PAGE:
# Affine geometry

In mathematics, **affine geometry** is what remains of Euclidean geometry when ignoring (mathematicians often say "forgetting"[1][2]) the metric notions of distance and angle.

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Geometers |

As the notion of *parallel lines* is one of the main properties that is independent of any metric, affine geometry is often considered as the study of parallel lines. Therefore, Playfair's axiom (Given a line L and a point P not on L, there is exactly one line parallel to L that passes through P.) is fundamental in affine geometry. Comparisons of figures in affine geometry are made with affine transformations, which are mappings that preserve alignment of points and parallelism of lines.

Affine geometry can be developed in two ways that are essentially equivalent.[3]

In synthetic geometry, an affine space is a set of *points* to which is associated a set of lines, which satisfy some axioms (such as Playfair's axiom).

Affine geometry can also be developed on the basis of linear algebra. In this context an affine space is a set of *points* equipped with a set of *transformations* (that is bijective mappings), the translations, which forms a vector space (over a given field, commonly the real numbers), and such that for any given ordered pair of points there is a unique translation sending the first point to the second; the composition of two translations is their sum in the vector space of the translations.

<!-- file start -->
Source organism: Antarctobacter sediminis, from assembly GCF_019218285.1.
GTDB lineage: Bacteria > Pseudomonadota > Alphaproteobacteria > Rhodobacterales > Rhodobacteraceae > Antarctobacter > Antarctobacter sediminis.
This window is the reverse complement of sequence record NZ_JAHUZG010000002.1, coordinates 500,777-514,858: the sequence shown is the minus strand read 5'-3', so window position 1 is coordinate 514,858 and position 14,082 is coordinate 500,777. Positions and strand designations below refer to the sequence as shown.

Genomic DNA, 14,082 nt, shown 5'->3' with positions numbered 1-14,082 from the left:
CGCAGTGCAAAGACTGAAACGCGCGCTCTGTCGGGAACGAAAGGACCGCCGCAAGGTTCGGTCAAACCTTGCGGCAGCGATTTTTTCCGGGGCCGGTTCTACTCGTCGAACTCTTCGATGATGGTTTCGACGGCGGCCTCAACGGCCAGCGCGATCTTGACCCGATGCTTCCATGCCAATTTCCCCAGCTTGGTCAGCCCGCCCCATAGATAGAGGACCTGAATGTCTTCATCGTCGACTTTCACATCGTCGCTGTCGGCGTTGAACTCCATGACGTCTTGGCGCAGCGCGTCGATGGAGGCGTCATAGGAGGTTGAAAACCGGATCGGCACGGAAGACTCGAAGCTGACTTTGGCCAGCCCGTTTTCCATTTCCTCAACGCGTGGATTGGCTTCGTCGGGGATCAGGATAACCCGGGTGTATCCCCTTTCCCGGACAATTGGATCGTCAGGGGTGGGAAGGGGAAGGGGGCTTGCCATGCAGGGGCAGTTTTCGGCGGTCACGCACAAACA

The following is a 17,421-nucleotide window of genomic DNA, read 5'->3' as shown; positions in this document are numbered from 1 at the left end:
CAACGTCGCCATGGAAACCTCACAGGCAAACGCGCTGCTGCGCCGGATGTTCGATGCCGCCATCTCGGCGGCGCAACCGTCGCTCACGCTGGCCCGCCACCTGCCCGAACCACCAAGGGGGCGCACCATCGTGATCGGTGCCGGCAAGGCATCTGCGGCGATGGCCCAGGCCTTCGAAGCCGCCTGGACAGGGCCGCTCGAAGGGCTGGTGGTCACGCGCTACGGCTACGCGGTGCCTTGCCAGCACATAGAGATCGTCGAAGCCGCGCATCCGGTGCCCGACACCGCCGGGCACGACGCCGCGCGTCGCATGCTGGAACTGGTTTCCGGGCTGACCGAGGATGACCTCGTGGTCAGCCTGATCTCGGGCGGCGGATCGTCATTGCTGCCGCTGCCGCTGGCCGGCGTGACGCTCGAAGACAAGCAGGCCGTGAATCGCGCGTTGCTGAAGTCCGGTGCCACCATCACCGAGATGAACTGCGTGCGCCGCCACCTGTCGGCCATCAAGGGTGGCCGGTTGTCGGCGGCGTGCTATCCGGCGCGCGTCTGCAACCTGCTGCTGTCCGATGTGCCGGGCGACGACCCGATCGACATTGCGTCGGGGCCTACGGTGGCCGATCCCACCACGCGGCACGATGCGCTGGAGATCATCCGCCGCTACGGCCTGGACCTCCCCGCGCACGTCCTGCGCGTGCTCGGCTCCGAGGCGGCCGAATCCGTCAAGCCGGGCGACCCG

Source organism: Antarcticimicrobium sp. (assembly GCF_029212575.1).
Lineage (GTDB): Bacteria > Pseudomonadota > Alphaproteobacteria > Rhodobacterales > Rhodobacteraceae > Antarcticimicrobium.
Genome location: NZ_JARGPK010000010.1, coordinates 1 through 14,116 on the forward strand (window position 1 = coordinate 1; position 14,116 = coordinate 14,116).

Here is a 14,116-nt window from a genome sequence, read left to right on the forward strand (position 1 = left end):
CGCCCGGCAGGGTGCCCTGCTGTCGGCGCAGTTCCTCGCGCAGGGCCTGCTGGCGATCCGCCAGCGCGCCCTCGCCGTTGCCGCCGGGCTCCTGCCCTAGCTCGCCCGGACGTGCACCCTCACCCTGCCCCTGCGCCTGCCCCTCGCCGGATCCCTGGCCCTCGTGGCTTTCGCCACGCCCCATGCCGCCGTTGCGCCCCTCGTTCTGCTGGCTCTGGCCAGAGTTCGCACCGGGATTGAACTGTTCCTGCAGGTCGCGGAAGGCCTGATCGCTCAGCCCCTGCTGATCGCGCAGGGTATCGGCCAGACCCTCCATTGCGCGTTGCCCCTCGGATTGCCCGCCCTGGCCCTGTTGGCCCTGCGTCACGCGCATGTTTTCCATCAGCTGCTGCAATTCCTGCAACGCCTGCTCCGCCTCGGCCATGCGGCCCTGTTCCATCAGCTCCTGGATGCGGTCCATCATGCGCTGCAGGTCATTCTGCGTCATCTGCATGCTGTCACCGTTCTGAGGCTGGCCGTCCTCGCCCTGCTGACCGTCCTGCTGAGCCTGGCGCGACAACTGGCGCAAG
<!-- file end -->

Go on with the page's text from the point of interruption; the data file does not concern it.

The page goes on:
In more concrete terms, this amounts to having an operation that associates to any ordered pair of points a vector and another operation that allows translation of a point by a vector to give another point; these operations are required to satisfy a number of axioms (notably that two successive translations have the effect of translation by the sum vector). By choosing any point as "origin", the points are in one-to-one correspondence with the vectors, but there is no preferred choice for the origin; thus an affine space may be viewed as obtained from its associated vector space by "forgetting" the origin (zero vector).

The idea of forgetting the metric can be applied in the theory of manifolds. That is developed in the article on the affine connection.